Under the Radar

‘Overlord’: Does Historical Accuracy Matter Once You Put Zombies in Your WWII Movie?

Jovan Adepo and Wyatt Russell star in the WWII zombie thriller "Overlord." (Paramount)

"Overlord" (available now on digital) is a brutally efficient World War II thriller that follows a team of U.S. Army paratroopers dropped into France and tasked with cutting German communications in preparation for D-Day.

Produced by J.J. Abrams and directed by up-and-comer Julius Avery, it's also a horror conspiracy that suggests that Nazi scientists were working to create an army of zombies that could ensure the future of the Thousand-Year Reich.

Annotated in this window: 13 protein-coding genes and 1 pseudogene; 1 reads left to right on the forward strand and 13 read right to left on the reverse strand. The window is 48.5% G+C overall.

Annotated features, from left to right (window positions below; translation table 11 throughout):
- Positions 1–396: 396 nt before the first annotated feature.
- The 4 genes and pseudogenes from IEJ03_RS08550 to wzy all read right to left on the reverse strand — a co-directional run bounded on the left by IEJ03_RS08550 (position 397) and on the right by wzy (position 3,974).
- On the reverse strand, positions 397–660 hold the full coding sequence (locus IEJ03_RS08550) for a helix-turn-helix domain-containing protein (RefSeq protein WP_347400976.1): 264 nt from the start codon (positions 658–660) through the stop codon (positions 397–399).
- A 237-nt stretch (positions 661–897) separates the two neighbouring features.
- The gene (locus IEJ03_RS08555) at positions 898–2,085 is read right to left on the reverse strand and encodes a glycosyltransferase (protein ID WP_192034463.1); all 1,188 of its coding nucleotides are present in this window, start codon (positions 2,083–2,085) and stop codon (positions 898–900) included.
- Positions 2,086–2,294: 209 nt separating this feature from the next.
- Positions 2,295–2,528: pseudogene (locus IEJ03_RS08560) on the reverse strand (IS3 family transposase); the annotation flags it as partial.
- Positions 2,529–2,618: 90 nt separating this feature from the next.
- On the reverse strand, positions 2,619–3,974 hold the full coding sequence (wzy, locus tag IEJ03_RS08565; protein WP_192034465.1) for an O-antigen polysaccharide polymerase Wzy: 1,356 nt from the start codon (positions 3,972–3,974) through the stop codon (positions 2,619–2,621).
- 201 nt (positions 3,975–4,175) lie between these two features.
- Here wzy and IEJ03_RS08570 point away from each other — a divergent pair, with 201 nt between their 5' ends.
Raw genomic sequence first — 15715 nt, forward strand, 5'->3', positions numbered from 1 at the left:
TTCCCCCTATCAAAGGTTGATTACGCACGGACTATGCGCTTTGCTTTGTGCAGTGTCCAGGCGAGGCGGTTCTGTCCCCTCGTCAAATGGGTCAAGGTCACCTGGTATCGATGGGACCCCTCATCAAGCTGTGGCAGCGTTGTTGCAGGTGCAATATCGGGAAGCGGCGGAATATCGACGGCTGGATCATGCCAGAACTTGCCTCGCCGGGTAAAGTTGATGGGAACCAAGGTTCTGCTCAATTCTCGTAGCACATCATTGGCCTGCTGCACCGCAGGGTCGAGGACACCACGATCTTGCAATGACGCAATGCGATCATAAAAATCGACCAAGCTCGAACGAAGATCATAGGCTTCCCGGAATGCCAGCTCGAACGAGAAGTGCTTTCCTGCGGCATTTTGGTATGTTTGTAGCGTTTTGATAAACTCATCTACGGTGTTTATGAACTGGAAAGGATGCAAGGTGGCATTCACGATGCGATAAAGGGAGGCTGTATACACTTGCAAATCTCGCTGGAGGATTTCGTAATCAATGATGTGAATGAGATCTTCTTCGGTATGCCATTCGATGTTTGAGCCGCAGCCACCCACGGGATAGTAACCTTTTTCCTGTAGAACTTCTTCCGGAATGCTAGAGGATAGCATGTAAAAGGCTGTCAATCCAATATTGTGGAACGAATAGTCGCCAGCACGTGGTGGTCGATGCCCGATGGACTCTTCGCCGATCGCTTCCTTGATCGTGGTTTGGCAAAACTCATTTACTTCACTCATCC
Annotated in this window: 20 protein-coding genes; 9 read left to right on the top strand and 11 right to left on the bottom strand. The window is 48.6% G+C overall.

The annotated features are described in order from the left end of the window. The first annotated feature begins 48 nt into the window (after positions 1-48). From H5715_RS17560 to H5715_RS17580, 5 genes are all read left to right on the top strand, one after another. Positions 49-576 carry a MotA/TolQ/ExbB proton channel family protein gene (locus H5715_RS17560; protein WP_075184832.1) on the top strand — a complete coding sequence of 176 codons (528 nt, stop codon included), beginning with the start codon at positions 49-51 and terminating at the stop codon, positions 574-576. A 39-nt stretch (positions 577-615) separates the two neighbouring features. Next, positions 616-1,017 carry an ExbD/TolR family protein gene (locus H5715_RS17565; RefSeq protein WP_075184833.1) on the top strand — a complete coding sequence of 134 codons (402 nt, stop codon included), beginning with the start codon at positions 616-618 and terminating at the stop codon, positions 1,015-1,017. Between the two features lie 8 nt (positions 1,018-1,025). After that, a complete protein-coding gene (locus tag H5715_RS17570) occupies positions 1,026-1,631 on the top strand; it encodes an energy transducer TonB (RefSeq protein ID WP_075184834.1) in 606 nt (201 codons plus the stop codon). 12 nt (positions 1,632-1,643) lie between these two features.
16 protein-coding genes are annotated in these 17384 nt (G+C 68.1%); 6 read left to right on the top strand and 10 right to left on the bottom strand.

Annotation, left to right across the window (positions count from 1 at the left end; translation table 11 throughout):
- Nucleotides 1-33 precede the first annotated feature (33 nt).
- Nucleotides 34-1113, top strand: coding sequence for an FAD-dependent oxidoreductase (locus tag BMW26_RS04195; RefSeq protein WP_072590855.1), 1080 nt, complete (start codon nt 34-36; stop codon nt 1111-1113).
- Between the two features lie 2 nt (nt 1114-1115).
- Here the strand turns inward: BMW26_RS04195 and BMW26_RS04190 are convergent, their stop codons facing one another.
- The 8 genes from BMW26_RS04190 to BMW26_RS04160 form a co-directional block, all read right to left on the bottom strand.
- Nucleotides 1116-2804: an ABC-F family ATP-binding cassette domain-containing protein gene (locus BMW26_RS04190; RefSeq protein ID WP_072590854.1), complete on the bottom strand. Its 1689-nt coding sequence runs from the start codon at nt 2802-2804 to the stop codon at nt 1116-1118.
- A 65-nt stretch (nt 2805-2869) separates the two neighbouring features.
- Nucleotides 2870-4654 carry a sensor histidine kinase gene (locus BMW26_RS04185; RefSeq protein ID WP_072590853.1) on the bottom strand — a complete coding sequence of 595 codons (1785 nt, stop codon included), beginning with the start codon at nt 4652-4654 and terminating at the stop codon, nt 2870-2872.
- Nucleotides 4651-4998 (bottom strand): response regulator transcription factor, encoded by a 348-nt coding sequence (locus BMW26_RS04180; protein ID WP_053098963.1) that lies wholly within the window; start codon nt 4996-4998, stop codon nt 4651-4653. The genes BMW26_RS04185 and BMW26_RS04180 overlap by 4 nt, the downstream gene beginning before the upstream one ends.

WWII purists may object to a paratrooper unit featuring actor Jovan Adepo, since African-Americans didn't serve alongside white troops until after the war, when President Harry Truman desegregated the military in 1948.

Co-star Wyatt Russell (son of Kurt and Goldie Hawn) and Adepo have undeniable chemistry, hitting all the right war movie notes with a sergeant giving a hard time to his charge as he recognizes his potential. There's personal growth during battle and an indisputable act of heroism to defeat the enemy.

Except the enemy is Nazi zombies. And Nazis. And zombies who probably aren't actually Nazis. If you can stand the blood, "Overlord" is a blast.

We've got a clip from the home video bonus features, in which J.J. Abrams discusses the decision to cast Adepo.

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